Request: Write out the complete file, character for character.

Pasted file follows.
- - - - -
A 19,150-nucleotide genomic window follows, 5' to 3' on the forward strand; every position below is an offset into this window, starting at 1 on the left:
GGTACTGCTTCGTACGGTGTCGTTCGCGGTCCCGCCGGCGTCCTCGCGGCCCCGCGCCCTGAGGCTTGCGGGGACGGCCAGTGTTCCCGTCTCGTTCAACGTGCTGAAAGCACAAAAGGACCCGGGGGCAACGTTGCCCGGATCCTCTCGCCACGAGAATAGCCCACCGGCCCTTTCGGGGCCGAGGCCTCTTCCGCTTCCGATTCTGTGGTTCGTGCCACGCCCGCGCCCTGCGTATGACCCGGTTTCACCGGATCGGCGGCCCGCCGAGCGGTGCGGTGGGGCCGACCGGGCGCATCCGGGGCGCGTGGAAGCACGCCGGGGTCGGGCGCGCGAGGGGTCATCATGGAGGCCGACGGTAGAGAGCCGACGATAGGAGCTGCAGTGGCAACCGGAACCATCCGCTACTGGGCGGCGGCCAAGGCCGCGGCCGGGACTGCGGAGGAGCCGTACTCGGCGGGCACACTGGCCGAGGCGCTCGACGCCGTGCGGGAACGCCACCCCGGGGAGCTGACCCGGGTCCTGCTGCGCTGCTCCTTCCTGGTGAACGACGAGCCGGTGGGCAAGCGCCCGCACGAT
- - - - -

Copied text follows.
A 19,150-nucleotide genomic window follows, 5' to 3' on the forward strand; every position below is an offset into this window, starting at 1 on the left:
GGTACTGCTTCGTACGGTGTCGTTCGCGGTCCCGCCGGCGTCCTCGCGGCCCCGCGCCCTGAGGCTTGCGGGGACGGCCAGTGTTCCCGTCTCGTTCAACGTGCTGAAAGCACAAAAGGACCCGGGGGCAACGTTGCCCGGATCCTCTCGCCACGAGAATAGCCCACCGGCCCTTTCGGGGCCGAGGCCTCTTCCGCTTCCGATTCTGTGGTTCGTGCCACGCCCGCGCCCTGCGTATGACCCGGTTTCACCGGATCGGCGGCCCGCCGAGCGGTGCGGTGGGGCCGACCGGGCGCATCCGGGGCGCGTGGAAGCACGCCGGGGTCGGGCGCGCGAGGGGTCATCATGGAGGCCGACGGTAGAGAGCCGACGATAGGAGCTGCAGTGGCAACCGGAACCATCCGCTACTGGGCGGCGGCCAAGGCCGCGGCCGGGACTGCGGAGGAGCCGTACTCGGCGGGCACACTGGCCGAGGCGCTCGACGCCGTGCGGGAACGCCACCCCGGGGAGCTGACCCGGGTCCTGCTGCGCTGCTCCTTCCTGGTGAACGACGAGCCGGTGGGCAAGCGCCCGCACGAT